When you fall in love with an activity, especially one that promotes cardiovascular health, strengthens the heart, and even improves your overall mood, the last thing you want is to side-line yourself due to injury. For many of you, running is everything. You use it to manage anxiety and focus your thoughts. It makes you a healthier and happier version of yourself. You can’t imagine your life without running.

“The sense of loss an athlete feels when injured can be very similar to the other types of mourning or grief that occur in our lives,” says Diane Wiese-Bjornstal, Ph.D., associate professor of kinesiology at the University of Minnesota and a leading researcher of injury psychology. “It’s a huge sense of loss that you feel.”

From the casual weekend jogger to the race-ready long-distance runner, maintaining adequate foot and ankle health can go a long way to keep you from experiencing this sense of loss Dr. Wiese-Bjornstal speaks of. By keeping your feet in tip-top shape and staying aware of common foot problems experienced by runners, you won’t even have to imagine a world without your weekly runs!

As a runner, you are more susceptible to injuries in the feet and ankles. Why? Because they’re tasked with so much of the hard work. They pound the pavement, propel you forward, and rack up the miles. Because of this, it’s important to stay alert about certain foot problems. Otherwise, you may hit the brakes on running sooner than you’d like.

Let’s chat about 4 common foot and ankle running injuries and what you can do to avoid them:

1. Injuries to the ball of the foot

If you’re experiencing pain in this area of the foot, you may have what’s known as a neuroma, or a pinched nerve right between your toes. The pain below your toes may also be caused by inflammation of the teeny-tiny joints that connect your foot bones to your toe bones. For runners, these injuries may cause a burning sensation, loss of feeling, or severe pain. If you start to notice any of these symptoms in the ball of your foot:

  • Check out your footwear. Flexible shoes might be the culprit. Consider switching to a sturdier pair with plenty of arch support.
  • Consult a foot & ankle specialist to see if orthotics or injections may be right for you.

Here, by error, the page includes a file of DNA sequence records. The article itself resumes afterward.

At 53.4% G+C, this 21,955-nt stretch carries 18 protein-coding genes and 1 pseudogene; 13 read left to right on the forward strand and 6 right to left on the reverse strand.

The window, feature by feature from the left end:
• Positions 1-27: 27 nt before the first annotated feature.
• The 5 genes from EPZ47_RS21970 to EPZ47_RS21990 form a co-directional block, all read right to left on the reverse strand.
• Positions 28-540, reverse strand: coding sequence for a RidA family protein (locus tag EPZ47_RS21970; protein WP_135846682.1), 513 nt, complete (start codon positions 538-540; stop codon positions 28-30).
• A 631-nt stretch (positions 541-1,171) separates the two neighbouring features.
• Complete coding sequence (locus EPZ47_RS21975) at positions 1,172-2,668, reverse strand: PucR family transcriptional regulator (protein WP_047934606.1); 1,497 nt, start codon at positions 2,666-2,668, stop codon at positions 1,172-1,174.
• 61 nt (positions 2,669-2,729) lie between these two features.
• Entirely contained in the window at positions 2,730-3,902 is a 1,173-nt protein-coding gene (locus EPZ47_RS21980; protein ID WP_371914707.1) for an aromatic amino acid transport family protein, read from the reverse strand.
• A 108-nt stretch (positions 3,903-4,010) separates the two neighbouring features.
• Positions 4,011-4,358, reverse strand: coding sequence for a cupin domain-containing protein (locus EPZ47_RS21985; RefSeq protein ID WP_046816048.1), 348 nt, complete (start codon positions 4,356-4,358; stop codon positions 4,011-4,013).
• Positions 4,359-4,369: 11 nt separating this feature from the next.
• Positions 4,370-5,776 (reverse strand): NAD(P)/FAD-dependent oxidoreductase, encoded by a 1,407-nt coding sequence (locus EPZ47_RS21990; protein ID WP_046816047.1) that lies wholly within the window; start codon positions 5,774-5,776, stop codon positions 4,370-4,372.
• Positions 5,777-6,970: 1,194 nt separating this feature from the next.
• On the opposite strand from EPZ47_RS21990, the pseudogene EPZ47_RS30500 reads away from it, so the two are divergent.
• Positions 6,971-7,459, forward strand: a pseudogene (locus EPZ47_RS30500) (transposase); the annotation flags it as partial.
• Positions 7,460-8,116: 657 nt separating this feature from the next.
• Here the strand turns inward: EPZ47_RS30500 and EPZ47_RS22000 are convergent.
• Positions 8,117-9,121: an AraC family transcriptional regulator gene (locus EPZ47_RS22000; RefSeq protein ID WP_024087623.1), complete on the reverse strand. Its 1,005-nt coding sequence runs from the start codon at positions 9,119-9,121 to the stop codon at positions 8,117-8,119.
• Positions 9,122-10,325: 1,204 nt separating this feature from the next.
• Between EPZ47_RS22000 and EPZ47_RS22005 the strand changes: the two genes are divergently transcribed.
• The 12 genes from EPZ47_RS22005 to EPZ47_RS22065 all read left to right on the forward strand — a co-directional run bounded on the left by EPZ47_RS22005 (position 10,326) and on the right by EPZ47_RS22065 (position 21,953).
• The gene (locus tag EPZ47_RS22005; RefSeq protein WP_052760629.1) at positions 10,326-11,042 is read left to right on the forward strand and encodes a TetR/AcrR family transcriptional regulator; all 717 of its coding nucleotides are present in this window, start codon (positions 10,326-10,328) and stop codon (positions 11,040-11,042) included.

2. Injuries to the heel

This is the most common runner’s affliction we see at Rocky Mountain Foot & Ankle and it is most often caused by ligament inflammation. You see, the ligament that holds up your arch can become inflamed. This leads to plantar fasciitis, a condition which the National Center for Biotechnology Information notes, affects 1 in 10 people and is most common among young male athletes. If you start to notice heel pain:

  • Make stretching a part of your daily routine.
  • Invest in good arch support.
  • If the problem persists, ice the area and take an over-the-counter anti-inflammatory.

3. Injuries to the Achilles tendon

As a runner, your Achilles tendon, and other tendons in the ankle and foot may experience tendonitis. This is often a wake-up call for a runner that they have been pushing too hard. You may experience tendonitis when you’re racking up more miles than you can handle. Beginners beware! And listen to your body. If you’re experiencing tendon pain in your Achilles or elsewhere:

  • Take a break and rest the affected area.
  • During your self-prescribed rest time do some gentle stretching and icing. Take over-the-counter anti-inflammatories to help manage the injury.
  • However, if the pain persists, visit your local specialist for a consult and professional physical therapy.

4. Stress fractures

Finally, many runners are under the assumption that if they can walk on an injury, a break is off the table. And this just isn’t the case. Stress fractures are a common injury we see in our running clients and often the symptoms are slow to show. A stress fracture may not result in immediate pain or swelling. However, if an impact is great enough that you believe a stress fracture could be possible:

  • Deploy Operation R.I.C.E. (rest, ice, compression, elevation) immediately.
  • If pain or swelling are still present after a few days, check with a foot & ankle specialist for x-rays and diagnosis.

Don’t let these common running injuries keep you sidelined. Contact Rocky Mountain Foot & Ankle today and schedule a consultation.